Against the claims made by Thelma Toole, the letters of Gottlieb stand in contradiction. Reading them, one may only conclude that Gottlieb’s intentions were sincere and his criticism cogent. Indeed, his letters to Toole are gentle and honest in their criticism of A Confederacy of Dunces, and never wavering in their recognition of Toole’s talents, always encouraging him to continue writing. One letter of June 15, 1964, is invaluable for understanding the central weakness of A Confederacy of Dunces, repeating with an emphasis and a finality what Gottlieb had already been telling Toole: that his novel is dominated by a brilliant mimicry which isolates its characters and prevents them from achieving a common unity of theme. Gottlieb writes of these characters: “What must happen is that they must be strong and meaningful all the way through — not merely episodic and then wittily pulled together to make everything look as if it’s come out right” (126).

What is extraordinary, even uncanny, is that the advice given Toole by Gottlieb was not new to Toole. Indeed the counsel given Toole is almost identical with the advice given him in a letter from Emilie Griffin a few months before he entered the military, some time before he began writing A Confederacy of Dunces. Emilie, a close friend of Toole, writes that she is beginning a literary career. She knows Toole shares similar ambitions, although her concerns in writing were religious — concerns of a kind to which Toole has never shown interest. Griffin writes: “I hope that your work is going well. I think it must be just that you have to be saying something that you really mean . . . not just dredging characters and situation up because they are charming” (74).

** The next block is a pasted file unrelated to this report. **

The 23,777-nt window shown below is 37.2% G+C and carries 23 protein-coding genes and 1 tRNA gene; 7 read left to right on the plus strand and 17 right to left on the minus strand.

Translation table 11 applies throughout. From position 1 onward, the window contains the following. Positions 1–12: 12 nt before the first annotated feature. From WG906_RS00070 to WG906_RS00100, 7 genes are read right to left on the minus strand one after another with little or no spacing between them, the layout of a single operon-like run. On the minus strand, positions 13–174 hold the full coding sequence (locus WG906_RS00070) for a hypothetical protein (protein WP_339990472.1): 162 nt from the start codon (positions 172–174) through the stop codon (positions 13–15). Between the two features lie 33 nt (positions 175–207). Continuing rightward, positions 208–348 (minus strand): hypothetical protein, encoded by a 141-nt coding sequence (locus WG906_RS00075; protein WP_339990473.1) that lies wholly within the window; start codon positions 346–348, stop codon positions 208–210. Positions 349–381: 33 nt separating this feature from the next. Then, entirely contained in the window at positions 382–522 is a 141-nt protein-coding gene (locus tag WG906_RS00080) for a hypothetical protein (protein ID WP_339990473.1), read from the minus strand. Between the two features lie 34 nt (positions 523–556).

The accord of these two letters, written years apart, is not missed by Nevils and Hardy, and the bringing of them together is the most brilliant and valuable moment of the biography. But the letter from Griffin portends not only what the weaknesses of A Confederacy of Dunces will be, it also recalls what was the central tragedy of Toole’s life. Perhaps her deep religious commitment enabled her to see what was so much absent from his character. Griffin possessed a religious scrutiny of self, of which Toole seemed incapable, possibly because he could never free himself from the mimicry of folly. Quick to discover failings in others, he never realized or could accept failing in himself. Nor did he ever seek to find in human failings the larger meaning of human experience. John Kennedy Toole could not disenthrall himself from the identity his mother imposed upon him.